' I HAVE also been there, pouring scorn on those egocentric compassionates who make themselves feel better by "helping out people" about whom they know nothing. At the time of Live Aid I spent a lot of time saying why I thought it had been misconceived and was likely to do more harm than good.
I was severely taken to task and since then I have noticed how attitudes like the ones I used to hold discourage people from getting involved. A lot of people quite reasonably wouldn't want to put up with the relentless sneering.
Linda McCartney, for example, sent 22 tons of her vegetarian burger mix to Sarajevo (then under siege) via War Child. She was adamant that the gift should be anonymous, probably because she knew the English press would crucify her for it. The implications of the criticisms were: she did it only for the publicity; she just wants to make herself feel better for being so rich; she wants to convert the world to Linda-Burgers - it's just marketing; she couldn't get rid of the stuff in Britain.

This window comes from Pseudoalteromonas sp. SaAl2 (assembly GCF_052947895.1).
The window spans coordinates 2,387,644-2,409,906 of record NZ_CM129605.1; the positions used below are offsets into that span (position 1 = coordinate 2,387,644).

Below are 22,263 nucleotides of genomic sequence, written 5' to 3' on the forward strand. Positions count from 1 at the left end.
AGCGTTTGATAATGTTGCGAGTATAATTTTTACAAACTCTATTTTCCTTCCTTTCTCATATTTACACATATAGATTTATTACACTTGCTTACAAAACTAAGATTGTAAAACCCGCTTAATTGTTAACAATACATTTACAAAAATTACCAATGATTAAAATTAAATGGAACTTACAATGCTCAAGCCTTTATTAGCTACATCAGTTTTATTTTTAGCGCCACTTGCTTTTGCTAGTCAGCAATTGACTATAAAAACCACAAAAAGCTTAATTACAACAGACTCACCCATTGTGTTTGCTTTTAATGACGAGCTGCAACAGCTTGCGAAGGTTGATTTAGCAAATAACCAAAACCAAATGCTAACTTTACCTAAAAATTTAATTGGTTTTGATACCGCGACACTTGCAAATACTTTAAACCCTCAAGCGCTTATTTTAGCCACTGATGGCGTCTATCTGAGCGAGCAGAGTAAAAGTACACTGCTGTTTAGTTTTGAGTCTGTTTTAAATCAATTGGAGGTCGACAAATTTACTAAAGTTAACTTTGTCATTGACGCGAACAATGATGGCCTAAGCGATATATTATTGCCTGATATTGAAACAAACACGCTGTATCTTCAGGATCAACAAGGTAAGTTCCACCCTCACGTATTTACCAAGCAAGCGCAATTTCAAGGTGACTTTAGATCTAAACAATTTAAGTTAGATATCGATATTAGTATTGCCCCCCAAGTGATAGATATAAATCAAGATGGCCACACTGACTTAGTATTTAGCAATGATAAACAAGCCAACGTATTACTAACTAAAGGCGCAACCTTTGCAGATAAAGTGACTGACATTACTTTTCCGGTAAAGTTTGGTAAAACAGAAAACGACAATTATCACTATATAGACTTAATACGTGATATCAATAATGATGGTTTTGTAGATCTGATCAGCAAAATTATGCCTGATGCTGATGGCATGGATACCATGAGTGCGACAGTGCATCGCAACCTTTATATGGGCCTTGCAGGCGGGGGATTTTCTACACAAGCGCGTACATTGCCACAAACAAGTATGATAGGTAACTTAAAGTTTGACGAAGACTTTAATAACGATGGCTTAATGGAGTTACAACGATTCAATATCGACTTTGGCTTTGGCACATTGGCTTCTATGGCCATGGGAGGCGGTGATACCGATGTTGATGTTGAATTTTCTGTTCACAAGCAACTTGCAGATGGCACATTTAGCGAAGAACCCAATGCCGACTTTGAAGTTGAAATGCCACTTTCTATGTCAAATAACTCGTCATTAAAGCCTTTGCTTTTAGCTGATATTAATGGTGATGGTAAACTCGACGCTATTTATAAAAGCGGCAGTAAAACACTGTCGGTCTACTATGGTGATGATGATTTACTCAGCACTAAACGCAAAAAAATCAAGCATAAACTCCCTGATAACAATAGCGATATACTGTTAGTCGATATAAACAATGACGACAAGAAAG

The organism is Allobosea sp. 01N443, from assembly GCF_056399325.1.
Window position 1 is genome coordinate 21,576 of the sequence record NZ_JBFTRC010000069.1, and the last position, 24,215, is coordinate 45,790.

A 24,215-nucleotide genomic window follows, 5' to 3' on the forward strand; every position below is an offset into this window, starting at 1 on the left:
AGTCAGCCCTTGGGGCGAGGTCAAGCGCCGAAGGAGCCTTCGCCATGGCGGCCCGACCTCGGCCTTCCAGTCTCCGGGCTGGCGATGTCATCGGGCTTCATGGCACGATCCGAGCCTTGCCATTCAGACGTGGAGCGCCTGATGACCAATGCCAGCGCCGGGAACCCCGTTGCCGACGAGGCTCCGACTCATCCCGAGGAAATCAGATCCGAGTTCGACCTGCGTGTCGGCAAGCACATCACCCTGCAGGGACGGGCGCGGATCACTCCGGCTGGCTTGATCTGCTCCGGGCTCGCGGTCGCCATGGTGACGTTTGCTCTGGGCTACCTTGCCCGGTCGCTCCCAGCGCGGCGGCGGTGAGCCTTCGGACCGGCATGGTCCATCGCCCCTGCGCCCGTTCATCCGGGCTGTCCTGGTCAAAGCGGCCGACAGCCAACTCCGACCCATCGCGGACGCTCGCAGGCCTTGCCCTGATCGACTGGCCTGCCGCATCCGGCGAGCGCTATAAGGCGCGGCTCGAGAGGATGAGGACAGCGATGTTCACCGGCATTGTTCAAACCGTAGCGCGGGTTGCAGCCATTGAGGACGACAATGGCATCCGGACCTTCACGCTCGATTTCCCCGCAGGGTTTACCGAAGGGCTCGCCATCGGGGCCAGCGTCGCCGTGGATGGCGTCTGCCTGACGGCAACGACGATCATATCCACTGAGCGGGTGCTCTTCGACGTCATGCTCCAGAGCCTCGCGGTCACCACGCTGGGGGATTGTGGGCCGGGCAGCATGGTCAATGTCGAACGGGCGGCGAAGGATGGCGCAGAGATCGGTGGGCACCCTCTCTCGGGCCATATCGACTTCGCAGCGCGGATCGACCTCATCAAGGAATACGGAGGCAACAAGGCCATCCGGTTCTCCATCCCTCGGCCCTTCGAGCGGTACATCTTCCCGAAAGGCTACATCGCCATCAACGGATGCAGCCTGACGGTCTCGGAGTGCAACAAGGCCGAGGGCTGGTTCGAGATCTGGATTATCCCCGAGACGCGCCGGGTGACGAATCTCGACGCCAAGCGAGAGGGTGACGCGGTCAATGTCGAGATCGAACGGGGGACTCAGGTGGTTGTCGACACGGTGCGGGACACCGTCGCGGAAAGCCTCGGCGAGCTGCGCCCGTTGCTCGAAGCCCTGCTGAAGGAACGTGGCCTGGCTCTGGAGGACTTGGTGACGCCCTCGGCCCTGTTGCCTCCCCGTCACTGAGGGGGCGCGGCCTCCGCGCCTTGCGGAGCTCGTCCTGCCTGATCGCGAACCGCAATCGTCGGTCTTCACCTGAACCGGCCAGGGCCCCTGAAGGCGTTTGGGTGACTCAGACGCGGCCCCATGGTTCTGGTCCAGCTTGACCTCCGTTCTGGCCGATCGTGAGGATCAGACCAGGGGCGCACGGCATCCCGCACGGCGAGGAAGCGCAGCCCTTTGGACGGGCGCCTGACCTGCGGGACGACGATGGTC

A few years ago I could have imagined myself thinking the same. But there are things to consider. Does the possibility that someone's motives may be mixed invalidate what they do? If you believe that celebrities shouldn't be doing this kind of thing and you are going to use your public voice to try to embarrass them for it, then perhaps you owe the would-have-been recipients of their largesse at least an explanation.'
n Brian Eno's, 'A Year With Swollen Appendices', is published by Faber and Faber.Reuse content